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HOME  > Past issues  > 2007 July 4 - 10  > U.S. marines conducting comprehensive combat training for Iraq operations on mainland Japan
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2007 July 4 - 10 [US FORCES]

U.S. marines conducting comprehensive combat training for Iraq operations on mainland Japan

July 3, 2007
Ten years have passed since the government relocated live-shell firing drills of Okinawa-based U.S. Marine Corps units using 155 mm howitzers from Okinawa to mainland Japan under the pretext of reducing burdens on Okinawa.

Despite the government assurance that the drills on the mainland are the same as in Okinawa “in quality and quantity,” they have been drastically expanded and turned into comprehensive combat training exercises for operations in Iraq and Afghanistan.

Night drill

“We’ve been in both Iraq and Afghanistan,” said a commander of a USMC artillery unit (3rd battalion, 12th Regiment) in January 2006, revealing that they actually carried out combat training for operations in Iraq despite their repeated statements that their training has nothing to do with Iraq.

The Marines used to conduct live-shell firing exercises at U.S. Camp Hansen in Okinawa and complained about the short range there (five kilometers).

Under the 1996 Special Action Committee final agreement, the U.S. relocated live-shell firing drills to Ground Self-Defense Force training sites at Yausubetsu (Hokkaido), Ojojihara (Miyagi Pref.), Kita Fuji (Yamanashi Pref.), Higashi Fuji (Shizuoka Pref.), and Hijudai (Oita Pref.).

This relocation enabled the Marines to extend the firing range up to 17 kilometers (at Yausubetsu). They also began conducting firing exercises at night and training exercises for nuclear, biological, and chemical warfare, including the use of weapons such as White Phosphorous shells.

Security duties

The training exercises changed their character after the Iraq War began in 2003. The Marines started to conduct drills using machine guns for the defense of their units from possible attacks while moving gun platforms.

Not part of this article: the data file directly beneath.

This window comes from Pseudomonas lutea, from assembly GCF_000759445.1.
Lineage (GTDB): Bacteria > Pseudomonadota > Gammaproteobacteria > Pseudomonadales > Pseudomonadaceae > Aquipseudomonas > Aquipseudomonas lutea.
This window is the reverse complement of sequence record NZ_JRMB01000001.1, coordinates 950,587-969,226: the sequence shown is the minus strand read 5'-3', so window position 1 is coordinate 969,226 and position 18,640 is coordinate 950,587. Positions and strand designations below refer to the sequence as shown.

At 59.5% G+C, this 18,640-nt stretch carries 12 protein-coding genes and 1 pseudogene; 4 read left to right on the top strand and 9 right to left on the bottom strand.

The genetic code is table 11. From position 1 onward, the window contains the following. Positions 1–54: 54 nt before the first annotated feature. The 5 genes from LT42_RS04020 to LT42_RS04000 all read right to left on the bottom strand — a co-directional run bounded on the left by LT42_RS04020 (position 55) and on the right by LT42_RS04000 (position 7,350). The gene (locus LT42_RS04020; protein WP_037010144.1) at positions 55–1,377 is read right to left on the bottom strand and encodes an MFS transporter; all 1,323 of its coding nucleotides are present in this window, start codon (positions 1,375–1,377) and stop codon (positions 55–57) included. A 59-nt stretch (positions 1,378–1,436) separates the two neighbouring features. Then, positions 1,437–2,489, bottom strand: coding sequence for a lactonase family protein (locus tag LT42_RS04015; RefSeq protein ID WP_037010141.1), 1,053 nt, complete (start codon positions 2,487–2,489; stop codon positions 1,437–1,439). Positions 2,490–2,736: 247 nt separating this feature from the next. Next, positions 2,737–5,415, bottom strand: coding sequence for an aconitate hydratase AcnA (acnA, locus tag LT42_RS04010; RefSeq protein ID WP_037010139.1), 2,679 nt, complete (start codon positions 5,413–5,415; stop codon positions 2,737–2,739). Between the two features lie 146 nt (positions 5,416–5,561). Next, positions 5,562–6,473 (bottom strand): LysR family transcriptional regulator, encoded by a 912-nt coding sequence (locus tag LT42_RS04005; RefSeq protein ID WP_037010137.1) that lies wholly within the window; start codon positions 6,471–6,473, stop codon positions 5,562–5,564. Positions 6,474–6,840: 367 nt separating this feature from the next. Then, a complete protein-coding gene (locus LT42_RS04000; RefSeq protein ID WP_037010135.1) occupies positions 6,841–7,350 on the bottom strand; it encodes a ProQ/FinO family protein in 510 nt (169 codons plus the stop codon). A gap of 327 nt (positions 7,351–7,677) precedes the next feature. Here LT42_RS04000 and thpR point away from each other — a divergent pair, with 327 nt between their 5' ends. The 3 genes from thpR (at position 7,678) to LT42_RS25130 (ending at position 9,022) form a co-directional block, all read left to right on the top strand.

The training in Japan “is going to give an opportunity to train in providing fire support in Iraq and Afghanistan,” reported the July 21, 2006 issue of “Okinawa Marine,” the Okinawa-based USMC newspaper.

Artillery units that were stationed in Japan in the last one to two years were in fact sent to Iraq and Afghanistan.

The 3rd Battalion of the 12th Regiment which was deployed to Iraq between October 2006 and April 2007 lost one Marine in combat.

Battery A of the 1st Battalion (the 12th Regiment) based in Hawaii, conducted training exercises to escort vehicles and set up checkpoints in their training at Higashi Fuji in September 2006. The unit was assigned to security duty when it was relocated to Iraq this year.

Japan paid 10 billion yen for U.S. drills

Since 1997, the Marines conducted such drills four times a year. However, they cancelled the planned drill at Hijudai in January 2004. This year, they already cancelled two drills at Hijudai in February and at Kita Fuji in June.

The USMC command in Japan refused to comment on this development in detail, but it is obvious that behind the cancellations of training exercises lies the shortage of military personnel caused by the prolonged war in Iraq.

USMC operational units are deployed to Okinawa from the U.S. mainland on six or seven month-shifts. However, a unit (California-based Battery E of the 2nd Battalion, 11th Regiment) which was to replace another that had already gone back to U.S. in February arrived in Okinawa behind schedule because they had to fight in Afghanistan and Iraq until April.

In order to support USMC live-shell firing drills, the Japanese government has spent more than ten billion yen to construct facilities for their exclusive use. The government is providing de facto new bases for the U.S. forces so that they may fight unlawful preemptive wars, a far cry from the argument of easing burdens on Okinawa. - Akahata, July 3, 2007
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